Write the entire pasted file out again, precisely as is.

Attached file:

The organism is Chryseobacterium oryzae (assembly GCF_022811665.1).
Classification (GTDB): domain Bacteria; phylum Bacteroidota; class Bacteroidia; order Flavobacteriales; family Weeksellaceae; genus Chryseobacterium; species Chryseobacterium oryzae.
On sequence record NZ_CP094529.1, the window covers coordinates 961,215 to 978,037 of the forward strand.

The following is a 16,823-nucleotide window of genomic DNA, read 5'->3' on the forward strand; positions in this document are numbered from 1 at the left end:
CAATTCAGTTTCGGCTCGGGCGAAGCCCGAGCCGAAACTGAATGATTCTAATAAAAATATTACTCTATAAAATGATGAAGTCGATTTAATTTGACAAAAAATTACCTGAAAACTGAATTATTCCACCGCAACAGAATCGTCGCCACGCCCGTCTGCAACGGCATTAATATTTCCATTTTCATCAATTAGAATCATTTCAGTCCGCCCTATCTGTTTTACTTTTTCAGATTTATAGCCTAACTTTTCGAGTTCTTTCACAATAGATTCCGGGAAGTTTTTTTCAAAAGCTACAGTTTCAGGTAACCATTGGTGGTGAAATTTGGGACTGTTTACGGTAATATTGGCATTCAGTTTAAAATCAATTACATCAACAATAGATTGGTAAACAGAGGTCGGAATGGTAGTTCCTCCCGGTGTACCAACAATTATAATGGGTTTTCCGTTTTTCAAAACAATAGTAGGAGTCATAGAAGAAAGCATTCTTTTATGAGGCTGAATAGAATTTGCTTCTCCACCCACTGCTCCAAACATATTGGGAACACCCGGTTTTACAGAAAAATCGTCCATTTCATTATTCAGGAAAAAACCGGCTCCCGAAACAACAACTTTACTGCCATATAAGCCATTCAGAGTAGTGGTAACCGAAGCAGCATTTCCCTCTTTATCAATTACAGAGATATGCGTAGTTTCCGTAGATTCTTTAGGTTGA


The organism is Chryseobacterium oryzae (assembly GCF_022811665.1).
Classification (GTDB): domain Bacteria; phylum Bacteroidota; class Bacteroidia; order Flavobacteriales; family Weeksellaceae; genus Chryseobacterium; species Chryseobacterium oryzae.
On sequence record NZ_CP094529.1, the window covers coordinates 961,215 to 978,037 of the forward strand.

The following is a 16,823-nucleotide window of genomic DNA, read 5'->3' on the forward strand; positions in this document are numbered from 1 at the left end:
CAATTCAGTTTCGGCTCGGGCGAAGCCCGAGCCGAAACTGAATGATTCTAATAAAAATATTACTCTATAAAATGATGAAGTCGATTTAATTTGACAAAAAATTACCTGAAAACTGAATTATTCCACCGCAACAGAATCGTCGCCACGCCCGTCTGCAACGGCATTAATATTTCCATTTTCATCAATTAGAATCATTTCAGTCCGCCCTATCTGTTTTACTTTTTCAGATTTATAGCCTAACTTTTCGAGTTCTTTCACAATAGATTCCGGGAAGTTTTTTTCAAAAGCTACAGTTTCAGGTAACCATTGGTGGTGAAATTTGGGACTGTTTACGGTAATATTGGCATTCAGTTTAAAATCAATTACATCAACAATAGATTGGTAAACAGAGGTCGGAATGGTAGTTCCTCCCGGTGTACCAACAATTATAATGGGTTTTCCGTTTTTCAAAACAATAGTAGGAGTCATAGAAGAAAGCATTCTTTTATGAGGCTGAATAGAATTTGCTTCTCCACCCACTGCTCCAAACATATTGGGAACACCCGGTTTTACAGAAAAATCGTCCATTTCATTATTCAGGAAAAAACCGGCTCCCGAAACAACAACTTTACTGCCATATAAGCCATTCAGAGTAGTGGTAACCGAAGCAGCATTTCCCTCTTTATCAATTACAGAGATATGCGTAGTTTCCGTAGATTCTTTAGGTTGA